O, ho! do you come near me now? no worse man than Sir Toby to look to me! This concurs directly with the letter: she sends him on purpose, that I may appear stubborn to him; for she incites me to that in the letter. ‘Cast thy humble slough,’ says she; ‘be opposite with a kinsman, surly with servants; let thy tongue tang with arguments of state; put thyself into the trick of singularity;’ and consequently sets down the manner how; as, a sad face, a reverend carriage, a slow tongue, in the habit of some sir of note, and so forth. I have limed her; but it is Jove’s doing, and Jove make me thankful! And when she went away now, ‘Let this fellow be looked to:’ fellow! not Malvolio, nor
after my degree, but fellow. Why, every thing adheres together, that no dram of a scruple, no scruple of a scruple, no obstacle, no incredulous or unsafe circumstance–What can be said? Nothing that can be can come between me and the full prospect of my hopes. Well, Jove, not I, is the doer of this, and he is to be thanked.
Which way is he, in the name of sanctity? If all the devils of hell be drawn in little, and Legion himself possessed him, yet I’ll speak to him.
Here he is, here he is. How is’t with you, sir? how is’t with you, man?
Go off; I discard you: let me enjoy my private: go off.
Lo, how hollow the fiend speaks within him! did not I tell you? Sir Toby, my lady prays you to have a care of him.
Ah, ha! does she so?
Go to, go to; peace, peace; we must deal gently with him: let me alone. How do you, Malvolio? how is’t with you? What, man! defy the devil: consider, he’s an enemy to mankind.
Do you know what you say?
La you, an you speak ill of the devil, how he takes it at heart! Pray God, he be not bewitched!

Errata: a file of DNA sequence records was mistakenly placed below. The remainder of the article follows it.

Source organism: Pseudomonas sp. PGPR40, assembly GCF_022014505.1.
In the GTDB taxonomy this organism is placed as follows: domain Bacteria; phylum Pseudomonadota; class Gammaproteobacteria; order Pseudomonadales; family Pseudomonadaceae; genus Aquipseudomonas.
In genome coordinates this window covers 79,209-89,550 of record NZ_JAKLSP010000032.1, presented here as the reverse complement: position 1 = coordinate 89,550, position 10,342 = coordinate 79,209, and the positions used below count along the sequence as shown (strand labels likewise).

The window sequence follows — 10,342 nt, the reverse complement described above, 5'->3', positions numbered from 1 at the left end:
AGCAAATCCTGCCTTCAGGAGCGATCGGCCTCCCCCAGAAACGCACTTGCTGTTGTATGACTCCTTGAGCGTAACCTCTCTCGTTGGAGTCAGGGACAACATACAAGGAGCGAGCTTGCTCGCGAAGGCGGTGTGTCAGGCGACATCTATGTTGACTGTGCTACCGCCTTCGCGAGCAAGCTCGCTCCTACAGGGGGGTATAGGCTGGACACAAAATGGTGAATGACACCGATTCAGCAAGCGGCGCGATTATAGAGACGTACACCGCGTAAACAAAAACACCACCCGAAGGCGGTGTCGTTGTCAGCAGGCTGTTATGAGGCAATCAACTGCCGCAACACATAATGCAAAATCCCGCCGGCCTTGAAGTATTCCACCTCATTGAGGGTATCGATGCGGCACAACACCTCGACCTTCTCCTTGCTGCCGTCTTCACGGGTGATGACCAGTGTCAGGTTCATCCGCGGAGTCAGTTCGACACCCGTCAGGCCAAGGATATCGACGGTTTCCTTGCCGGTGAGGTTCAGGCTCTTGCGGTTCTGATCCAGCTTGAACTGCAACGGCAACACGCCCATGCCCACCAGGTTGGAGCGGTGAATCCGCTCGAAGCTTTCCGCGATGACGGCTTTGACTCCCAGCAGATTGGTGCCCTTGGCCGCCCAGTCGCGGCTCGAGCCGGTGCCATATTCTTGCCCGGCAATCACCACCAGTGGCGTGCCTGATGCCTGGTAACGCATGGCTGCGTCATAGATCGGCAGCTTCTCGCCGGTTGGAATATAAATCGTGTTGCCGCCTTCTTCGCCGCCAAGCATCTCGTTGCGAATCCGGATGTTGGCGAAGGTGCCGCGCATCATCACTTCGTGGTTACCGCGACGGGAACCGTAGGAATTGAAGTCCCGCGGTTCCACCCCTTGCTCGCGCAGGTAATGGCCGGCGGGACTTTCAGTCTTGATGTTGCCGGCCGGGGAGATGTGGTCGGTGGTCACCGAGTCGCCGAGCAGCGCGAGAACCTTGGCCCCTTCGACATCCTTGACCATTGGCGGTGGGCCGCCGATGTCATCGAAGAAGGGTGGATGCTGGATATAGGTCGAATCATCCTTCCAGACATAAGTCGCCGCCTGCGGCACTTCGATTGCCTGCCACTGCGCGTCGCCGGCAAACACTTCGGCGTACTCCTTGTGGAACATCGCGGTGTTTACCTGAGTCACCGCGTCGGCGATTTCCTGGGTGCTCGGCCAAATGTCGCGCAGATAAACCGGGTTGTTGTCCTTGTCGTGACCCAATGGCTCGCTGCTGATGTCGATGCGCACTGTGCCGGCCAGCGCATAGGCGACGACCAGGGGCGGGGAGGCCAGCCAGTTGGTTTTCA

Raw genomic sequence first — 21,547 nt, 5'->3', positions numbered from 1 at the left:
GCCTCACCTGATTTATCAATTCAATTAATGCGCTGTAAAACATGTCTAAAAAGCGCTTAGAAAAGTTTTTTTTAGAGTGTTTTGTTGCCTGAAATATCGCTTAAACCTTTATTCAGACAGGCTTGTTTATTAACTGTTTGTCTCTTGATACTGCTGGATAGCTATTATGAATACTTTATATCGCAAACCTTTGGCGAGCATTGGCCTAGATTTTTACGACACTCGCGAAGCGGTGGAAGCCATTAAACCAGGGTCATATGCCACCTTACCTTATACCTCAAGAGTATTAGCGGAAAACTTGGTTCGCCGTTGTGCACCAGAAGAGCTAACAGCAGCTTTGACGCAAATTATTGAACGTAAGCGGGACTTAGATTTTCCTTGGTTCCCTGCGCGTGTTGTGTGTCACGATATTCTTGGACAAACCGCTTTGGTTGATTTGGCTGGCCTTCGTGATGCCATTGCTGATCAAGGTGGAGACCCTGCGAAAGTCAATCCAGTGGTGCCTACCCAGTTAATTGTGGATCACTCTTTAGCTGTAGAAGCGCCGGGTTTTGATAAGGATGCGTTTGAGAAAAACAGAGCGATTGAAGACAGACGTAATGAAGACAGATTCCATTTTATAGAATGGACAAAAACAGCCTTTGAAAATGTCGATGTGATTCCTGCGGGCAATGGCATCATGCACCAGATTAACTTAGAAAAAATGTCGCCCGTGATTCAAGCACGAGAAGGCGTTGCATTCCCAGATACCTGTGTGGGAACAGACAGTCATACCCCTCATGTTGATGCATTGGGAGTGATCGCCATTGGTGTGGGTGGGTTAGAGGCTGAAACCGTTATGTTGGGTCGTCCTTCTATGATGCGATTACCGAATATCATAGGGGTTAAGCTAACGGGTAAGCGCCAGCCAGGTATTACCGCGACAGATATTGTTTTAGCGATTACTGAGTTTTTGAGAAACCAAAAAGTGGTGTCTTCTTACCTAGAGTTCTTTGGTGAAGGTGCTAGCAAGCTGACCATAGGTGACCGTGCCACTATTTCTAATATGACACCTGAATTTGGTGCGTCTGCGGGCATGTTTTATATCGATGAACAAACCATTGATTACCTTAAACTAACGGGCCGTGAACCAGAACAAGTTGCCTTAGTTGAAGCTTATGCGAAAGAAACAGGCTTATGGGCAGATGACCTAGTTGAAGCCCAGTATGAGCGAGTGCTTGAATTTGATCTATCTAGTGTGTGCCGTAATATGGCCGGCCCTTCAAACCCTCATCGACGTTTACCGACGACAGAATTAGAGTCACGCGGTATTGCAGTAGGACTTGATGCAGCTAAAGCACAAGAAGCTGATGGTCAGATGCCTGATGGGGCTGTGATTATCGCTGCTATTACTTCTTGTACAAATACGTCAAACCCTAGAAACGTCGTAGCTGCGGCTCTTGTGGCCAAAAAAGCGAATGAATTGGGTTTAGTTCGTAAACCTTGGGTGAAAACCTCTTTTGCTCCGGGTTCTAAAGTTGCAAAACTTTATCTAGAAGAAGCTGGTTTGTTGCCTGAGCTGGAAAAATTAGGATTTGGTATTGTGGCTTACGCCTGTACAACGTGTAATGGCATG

Carry his water to the wise woman.
Marry, and it shall be done to-morrow morning, if I live. My lady would not lose him for more than I’ll say.
How now, mistress!
O Lord!
Prithee, hold thy peace; this is not the way: do you not see you move him? let me alone with him.
No way but gentleness; gently, gently: the fiend is rough, and will not be roughly used.
Why, how now, my bawcock! how dost thou, chuck?
Ay, Biddy, come with me. What, man! ’tis not for gravity to play at cherry-pit with Satan: hang him, foul collier!
Get him to say his prayers, good Sir Toby, get him to pray.
My prayers, minx!
No, I warrant you, he will not hear of godliness.
Go, hang yourselves all! you are idle shallow things: I am not of your element: you shall know more hereafter.
Is’t possible?
If this were played upon a stage now, I could condemn it as an improbable fiction.
His very genius hath taken the infection of the device, man.
Nay, pursue him now, lest the device take air and taint.
Why, we shall make him mad indeed.
The house will be the quieter.
Come, we’ll have him in a dark room and bound. My niece is already in the belief that he’s mad: we may carry it thus, for our pleasure and his penance…


Enn lasam dan lakaz olivia; Sir Toby ek Sir Anndrou rantre
Vini Sir Anndrou. Si to pa ankor al dormi apre minwi, savedir to finn lev boner. Early bird catches the worm. Bravo!
Kaajani! Toultan mo ti kwar lev tar donn retar.
Erer kamarad! Erer! Rezonnman rann kouma enn ver vid. Al dormi apre minwi se al dormi boner gramaten. Komprenndo! Dan lavi ena kat eleman.
Laverite vre. Anverite dan lavi ena zis de: manze ek bwar.
To enn fizolof! Anou manze-bwar. (Li kriye for) Mariya, amenn enn brok diven.
Mangann rantre
Ala jalsa douniya!
Eh mo de koko, anou fer enn triyo.
Vini, vini, vini, mo fouka. Bat enn sawal.
Vre sa. Li sant bien. Olie pitay mo ti pou prefer ena so zoli lazam ek so zoli lavwa. Yer swar to ti fer mwa bien riye ar to jok lor bakanal mont souval, lor karay so dan sodier, lor cholo ki bwar diven kaspalto. Mo ti donn twa enn zoli gousaz pou to laryaz, pa vre.
J’ai empoché votre generosité. Nene Malvolio pa enn dekapsilater; mo trannsenk met legan e mo dalon pa frekant mezon.
Zoli jok, zoli jok! Aster sant enn sante.
Zot ole enn sante moral ousa sante lamour?
Sante lamour. Moral rann!
Kas gouyav baba, pa tini-tini
Letan pa atann personn:
Samem sa fler ki pe riye zordi
Dime, dime pou riy zonn.

Lerwa soley, lalanp parasol ble
Amizir li mont lao
So dife refrwadi, so ler vinn pre
Pou tranp lasann dan dilo.
Alime dife!
Kan bann zenes zot dife ankor for
Lavi nisa, jos partou;
Me ler laz rantre, laflam pe al mor